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These researchers are modifying CPUs to detect security threats

A group of researchers has won a grant to research and develop a modified CPU that can help detect malware and other security anomalies.

The two collaborating teams, at Binghamton University and the University of California-Riverside, believe that a hardware solution is necessary to help mitigate security threats instead of relying entirely on software. The project has been dubbed the “Practical Hardware-Assisted Always-On Malware Detection” and the three-year grant of $275,000 was awarded by the National Science Foundation.

Typically we rely on anti-virus or anti-malware software to scan and detect threats on our computers. The researchers say that they will investigate ways of modifying a computer’s central processing unit that will involve adding “logic” to spot anomalies while running programs. They envision the hardware solution as a “lookout,” which will complement the work of software.

“This project holds the promise of significantly impacting an area of critical national need to help secure systems against the expanding threats of malware,” explained Dmitry Ponomarev, professor of computer science at Binghamton University, the project’s principal investigator.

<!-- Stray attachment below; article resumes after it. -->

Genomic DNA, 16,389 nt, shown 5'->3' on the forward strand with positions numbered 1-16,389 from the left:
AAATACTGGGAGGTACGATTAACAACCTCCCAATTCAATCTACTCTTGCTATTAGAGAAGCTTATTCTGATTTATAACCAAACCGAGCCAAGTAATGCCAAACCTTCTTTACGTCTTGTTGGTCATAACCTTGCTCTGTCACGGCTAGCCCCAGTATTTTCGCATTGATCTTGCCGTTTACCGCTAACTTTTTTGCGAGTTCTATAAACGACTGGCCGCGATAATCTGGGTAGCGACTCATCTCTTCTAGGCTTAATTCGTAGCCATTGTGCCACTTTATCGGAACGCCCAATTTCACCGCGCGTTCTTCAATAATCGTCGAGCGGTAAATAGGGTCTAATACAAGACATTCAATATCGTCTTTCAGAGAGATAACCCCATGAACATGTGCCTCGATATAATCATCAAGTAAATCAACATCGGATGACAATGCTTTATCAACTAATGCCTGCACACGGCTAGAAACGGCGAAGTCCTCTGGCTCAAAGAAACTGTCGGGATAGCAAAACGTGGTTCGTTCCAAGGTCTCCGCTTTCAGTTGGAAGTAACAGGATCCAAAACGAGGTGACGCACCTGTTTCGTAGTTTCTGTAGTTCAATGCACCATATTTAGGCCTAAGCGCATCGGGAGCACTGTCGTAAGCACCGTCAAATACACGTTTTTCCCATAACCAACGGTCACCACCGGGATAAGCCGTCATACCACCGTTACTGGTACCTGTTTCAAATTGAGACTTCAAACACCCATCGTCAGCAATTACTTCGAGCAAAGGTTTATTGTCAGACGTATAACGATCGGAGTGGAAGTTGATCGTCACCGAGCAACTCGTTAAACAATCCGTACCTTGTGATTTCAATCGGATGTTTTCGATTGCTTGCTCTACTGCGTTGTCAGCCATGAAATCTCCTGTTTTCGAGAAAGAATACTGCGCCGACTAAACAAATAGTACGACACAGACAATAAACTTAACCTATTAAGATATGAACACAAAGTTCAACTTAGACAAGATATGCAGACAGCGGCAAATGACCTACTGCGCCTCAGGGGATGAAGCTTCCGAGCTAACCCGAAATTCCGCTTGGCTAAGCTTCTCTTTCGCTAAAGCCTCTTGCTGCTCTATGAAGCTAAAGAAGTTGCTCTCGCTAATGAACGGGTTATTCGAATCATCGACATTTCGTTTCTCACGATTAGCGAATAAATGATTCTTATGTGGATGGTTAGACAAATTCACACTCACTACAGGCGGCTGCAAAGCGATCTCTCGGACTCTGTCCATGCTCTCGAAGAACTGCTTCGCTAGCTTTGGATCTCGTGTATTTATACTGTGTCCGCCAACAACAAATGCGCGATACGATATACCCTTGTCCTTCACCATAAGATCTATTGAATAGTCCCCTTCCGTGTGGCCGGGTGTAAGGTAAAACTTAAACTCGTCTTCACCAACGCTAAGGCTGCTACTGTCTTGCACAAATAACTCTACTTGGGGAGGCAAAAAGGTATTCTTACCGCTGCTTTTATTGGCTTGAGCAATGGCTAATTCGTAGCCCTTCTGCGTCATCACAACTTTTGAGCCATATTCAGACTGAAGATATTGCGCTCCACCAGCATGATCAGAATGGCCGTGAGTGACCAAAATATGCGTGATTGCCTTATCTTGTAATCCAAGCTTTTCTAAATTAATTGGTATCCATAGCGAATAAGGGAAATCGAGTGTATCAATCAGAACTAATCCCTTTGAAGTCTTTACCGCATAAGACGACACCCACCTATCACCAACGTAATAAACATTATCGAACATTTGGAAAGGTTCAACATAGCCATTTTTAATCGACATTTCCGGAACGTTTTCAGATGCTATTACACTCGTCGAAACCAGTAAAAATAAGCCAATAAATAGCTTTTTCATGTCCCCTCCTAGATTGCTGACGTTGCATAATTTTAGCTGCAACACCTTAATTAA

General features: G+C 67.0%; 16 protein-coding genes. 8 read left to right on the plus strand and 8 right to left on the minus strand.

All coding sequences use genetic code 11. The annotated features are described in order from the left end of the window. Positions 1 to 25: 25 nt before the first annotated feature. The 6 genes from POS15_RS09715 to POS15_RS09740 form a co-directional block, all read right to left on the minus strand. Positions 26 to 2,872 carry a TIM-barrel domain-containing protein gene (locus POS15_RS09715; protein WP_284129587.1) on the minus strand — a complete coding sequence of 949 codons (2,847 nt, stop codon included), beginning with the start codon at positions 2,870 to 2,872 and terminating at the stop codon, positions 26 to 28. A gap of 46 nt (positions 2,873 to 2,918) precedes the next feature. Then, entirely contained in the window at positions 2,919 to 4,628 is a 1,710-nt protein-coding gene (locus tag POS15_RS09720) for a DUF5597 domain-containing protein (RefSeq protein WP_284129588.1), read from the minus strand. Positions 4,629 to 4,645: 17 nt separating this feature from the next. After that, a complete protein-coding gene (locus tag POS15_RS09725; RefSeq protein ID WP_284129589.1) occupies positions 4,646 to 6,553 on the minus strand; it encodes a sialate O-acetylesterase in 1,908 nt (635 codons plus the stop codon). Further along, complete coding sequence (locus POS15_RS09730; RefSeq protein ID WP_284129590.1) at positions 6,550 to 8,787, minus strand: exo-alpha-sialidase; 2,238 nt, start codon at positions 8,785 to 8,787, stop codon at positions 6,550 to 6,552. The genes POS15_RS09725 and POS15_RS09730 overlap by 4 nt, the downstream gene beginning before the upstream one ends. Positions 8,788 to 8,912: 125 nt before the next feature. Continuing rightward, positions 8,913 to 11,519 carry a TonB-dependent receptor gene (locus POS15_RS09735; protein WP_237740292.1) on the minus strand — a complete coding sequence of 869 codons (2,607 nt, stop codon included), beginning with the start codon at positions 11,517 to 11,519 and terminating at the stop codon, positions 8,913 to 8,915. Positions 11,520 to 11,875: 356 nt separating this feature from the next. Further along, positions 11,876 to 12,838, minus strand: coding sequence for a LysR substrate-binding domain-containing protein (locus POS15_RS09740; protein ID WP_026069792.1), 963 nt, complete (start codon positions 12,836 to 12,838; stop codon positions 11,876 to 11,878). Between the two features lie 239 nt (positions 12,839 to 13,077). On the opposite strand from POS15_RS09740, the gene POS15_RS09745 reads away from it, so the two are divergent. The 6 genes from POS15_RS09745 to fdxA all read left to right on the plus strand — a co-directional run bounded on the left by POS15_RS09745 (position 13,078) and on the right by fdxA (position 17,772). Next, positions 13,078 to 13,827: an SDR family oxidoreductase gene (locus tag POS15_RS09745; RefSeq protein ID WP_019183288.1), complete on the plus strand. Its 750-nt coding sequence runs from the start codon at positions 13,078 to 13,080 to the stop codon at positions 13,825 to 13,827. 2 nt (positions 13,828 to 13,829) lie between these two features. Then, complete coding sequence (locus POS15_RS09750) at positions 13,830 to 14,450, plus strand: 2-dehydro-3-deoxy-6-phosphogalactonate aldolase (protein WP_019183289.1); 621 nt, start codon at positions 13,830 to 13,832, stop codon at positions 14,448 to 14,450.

“The modified microprocessor will have the ability to detect malware as programs execute by analyzing the execution statistics over a window of execution,” he added. The researchers admit that no solution they develop will work 100 percent of the time but it is rather intended as an extra layer of defense.

When the hardware component, which will be powered by machine learning, triggers a threat it will alert a “heavyweight software detector” to carry out further analysis and take action.

“The hardware guides the operation of the software; without the hardware the software will be too slow to work on all programs all the time,” said Ponomarev.

“The hardware detector’s role is to find suspicious behavior and better direct the efforts of the software.”

Recently the researchers publicly disclosed a serious hardware security vulnerability that allowed them to disable the Address Space Layout Randomization (ASLR) component of an operating system. ASLR randomizes where data is stored on a computer. By disabling this function, a hacker could gain root access to a system and take full control of the computer.

The research was carried out on a Linux system with Intel processors but they claimed that the attack is possible on Windows, Android, and virtualization systems like KVM as well.

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